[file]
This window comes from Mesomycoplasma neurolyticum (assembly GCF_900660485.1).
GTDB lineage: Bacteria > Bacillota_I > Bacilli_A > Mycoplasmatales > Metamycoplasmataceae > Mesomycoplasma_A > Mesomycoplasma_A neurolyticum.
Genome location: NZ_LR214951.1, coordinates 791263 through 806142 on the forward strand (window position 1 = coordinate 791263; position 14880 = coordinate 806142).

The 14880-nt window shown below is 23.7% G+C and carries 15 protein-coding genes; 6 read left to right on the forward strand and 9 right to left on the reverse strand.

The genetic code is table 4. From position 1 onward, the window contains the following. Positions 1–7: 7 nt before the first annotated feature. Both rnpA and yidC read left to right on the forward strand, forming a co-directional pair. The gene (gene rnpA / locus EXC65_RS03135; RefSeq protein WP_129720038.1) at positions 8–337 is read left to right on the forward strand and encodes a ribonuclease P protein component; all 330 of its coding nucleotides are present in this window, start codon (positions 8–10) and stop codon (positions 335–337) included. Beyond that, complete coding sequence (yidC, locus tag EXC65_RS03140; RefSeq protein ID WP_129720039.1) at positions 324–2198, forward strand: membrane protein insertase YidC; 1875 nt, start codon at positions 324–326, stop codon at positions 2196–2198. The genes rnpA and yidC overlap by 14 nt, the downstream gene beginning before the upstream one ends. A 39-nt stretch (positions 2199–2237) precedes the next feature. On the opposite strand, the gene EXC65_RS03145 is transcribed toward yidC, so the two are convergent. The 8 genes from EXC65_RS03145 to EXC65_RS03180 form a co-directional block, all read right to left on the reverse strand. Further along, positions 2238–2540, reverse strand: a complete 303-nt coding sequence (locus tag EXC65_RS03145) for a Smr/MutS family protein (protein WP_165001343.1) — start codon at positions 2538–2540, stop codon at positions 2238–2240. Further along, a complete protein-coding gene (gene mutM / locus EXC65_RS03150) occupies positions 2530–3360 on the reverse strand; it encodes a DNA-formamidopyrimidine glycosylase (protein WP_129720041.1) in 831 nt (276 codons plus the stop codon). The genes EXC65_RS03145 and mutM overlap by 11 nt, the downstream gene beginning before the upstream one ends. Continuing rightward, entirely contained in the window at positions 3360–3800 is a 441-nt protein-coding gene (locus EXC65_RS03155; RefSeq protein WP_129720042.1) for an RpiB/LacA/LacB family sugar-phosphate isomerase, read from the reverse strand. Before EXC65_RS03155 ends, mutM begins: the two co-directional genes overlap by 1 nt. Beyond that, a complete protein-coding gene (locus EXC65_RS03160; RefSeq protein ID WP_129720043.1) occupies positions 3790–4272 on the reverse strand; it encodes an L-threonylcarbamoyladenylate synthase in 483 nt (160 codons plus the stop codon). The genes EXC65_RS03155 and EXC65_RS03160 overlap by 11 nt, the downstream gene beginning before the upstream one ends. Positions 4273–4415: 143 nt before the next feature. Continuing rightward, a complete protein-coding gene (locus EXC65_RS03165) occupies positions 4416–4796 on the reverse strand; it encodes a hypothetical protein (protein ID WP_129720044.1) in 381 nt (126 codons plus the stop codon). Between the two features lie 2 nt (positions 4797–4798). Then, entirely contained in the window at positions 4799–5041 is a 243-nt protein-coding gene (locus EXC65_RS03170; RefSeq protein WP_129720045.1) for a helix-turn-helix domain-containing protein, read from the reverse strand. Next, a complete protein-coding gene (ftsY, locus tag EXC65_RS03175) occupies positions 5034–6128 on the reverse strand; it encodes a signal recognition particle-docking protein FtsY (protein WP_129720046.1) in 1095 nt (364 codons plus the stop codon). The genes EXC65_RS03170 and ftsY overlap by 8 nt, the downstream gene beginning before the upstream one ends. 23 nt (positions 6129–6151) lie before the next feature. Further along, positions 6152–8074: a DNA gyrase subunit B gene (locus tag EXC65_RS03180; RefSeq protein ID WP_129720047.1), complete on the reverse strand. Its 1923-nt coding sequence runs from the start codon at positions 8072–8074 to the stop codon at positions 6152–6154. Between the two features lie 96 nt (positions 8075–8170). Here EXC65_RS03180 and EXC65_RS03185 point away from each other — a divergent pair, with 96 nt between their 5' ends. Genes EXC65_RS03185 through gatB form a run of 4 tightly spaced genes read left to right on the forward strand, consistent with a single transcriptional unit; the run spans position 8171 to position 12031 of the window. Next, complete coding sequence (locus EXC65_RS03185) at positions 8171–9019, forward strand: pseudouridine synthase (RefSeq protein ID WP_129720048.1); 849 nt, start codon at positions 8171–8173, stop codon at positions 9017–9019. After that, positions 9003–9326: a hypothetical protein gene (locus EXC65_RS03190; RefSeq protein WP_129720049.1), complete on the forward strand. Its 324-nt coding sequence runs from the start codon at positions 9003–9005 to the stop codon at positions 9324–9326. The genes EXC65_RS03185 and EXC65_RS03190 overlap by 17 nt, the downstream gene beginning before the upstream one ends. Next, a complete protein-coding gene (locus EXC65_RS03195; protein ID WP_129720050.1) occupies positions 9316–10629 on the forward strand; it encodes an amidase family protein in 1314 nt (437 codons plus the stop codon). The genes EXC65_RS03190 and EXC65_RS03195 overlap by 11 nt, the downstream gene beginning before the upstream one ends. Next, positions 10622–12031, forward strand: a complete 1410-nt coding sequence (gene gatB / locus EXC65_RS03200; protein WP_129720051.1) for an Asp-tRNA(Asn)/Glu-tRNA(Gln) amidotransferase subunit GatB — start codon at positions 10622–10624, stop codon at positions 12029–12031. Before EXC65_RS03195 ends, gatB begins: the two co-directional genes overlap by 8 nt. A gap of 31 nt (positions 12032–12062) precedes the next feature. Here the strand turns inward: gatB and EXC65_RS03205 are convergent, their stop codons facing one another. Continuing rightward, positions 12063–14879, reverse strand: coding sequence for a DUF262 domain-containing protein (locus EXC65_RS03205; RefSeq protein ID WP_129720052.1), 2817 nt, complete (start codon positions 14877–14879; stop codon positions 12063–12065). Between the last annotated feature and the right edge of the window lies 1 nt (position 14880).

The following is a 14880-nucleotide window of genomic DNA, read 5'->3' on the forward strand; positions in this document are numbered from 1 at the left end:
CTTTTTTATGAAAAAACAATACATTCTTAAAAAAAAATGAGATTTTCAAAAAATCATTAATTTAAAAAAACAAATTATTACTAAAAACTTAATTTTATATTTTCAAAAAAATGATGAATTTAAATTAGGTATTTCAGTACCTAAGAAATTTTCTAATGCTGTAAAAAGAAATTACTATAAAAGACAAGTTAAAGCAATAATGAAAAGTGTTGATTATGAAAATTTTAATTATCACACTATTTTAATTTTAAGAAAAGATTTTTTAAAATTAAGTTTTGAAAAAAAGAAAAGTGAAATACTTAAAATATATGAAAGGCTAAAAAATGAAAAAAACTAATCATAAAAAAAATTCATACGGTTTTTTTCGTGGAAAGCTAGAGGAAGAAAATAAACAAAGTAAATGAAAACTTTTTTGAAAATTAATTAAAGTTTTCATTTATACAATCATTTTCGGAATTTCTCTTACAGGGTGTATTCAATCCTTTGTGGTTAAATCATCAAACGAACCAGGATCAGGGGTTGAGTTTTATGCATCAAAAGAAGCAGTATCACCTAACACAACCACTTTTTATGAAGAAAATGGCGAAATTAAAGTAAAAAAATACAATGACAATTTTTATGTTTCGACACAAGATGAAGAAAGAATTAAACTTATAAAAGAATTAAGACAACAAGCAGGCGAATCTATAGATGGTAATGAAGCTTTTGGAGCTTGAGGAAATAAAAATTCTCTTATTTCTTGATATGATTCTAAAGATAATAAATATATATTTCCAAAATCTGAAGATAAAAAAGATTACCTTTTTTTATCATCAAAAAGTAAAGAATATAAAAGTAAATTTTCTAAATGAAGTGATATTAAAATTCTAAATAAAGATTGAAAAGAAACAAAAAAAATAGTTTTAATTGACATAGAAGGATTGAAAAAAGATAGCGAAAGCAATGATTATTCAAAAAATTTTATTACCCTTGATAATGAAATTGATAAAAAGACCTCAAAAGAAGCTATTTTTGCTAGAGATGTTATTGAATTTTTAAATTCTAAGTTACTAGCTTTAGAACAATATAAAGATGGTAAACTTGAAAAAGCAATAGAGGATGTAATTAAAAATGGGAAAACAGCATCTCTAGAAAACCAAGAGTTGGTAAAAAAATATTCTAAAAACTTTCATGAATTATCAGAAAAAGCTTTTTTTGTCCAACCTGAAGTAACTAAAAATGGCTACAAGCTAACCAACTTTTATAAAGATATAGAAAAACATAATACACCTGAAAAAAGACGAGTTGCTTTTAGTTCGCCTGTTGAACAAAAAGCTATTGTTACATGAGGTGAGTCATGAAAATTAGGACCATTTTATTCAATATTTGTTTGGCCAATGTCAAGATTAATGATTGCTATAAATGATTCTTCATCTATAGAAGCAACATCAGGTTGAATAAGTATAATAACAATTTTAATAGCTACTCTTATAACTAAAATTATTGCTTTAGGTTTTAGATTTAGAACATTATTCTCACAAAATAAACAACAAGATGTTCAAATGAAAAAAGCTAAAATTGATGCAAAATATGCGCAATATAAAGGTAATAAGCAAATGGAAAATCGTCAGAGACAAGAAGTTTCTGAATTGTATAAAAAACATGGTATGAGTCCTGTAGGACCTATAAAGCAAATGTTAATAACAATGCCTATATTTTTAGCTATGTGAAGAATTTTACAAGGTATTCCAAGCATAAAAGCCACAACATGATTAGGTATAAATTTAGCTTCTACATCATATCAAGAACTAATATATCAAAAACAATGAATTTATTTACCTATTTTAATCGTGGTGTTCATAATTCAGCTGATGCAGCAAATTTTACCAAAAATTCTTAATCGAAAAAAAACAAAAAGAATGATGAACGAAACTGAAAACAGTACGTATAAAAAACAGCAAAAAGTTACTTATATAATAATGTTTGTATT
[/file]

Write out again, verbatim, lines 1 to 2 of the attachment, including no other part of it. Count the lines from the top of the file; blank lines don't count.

This window comes from Mesomycoplasma neurolyticum (assembly GCF_900660485.1).
GTDB lineage: Bacteria > Bacillota_I > Bacilli_A > Mycoplasmatales > Metamycoplasmataceae > Mesomycoplasma_A > Mesomycoplasma_A neurolyticum.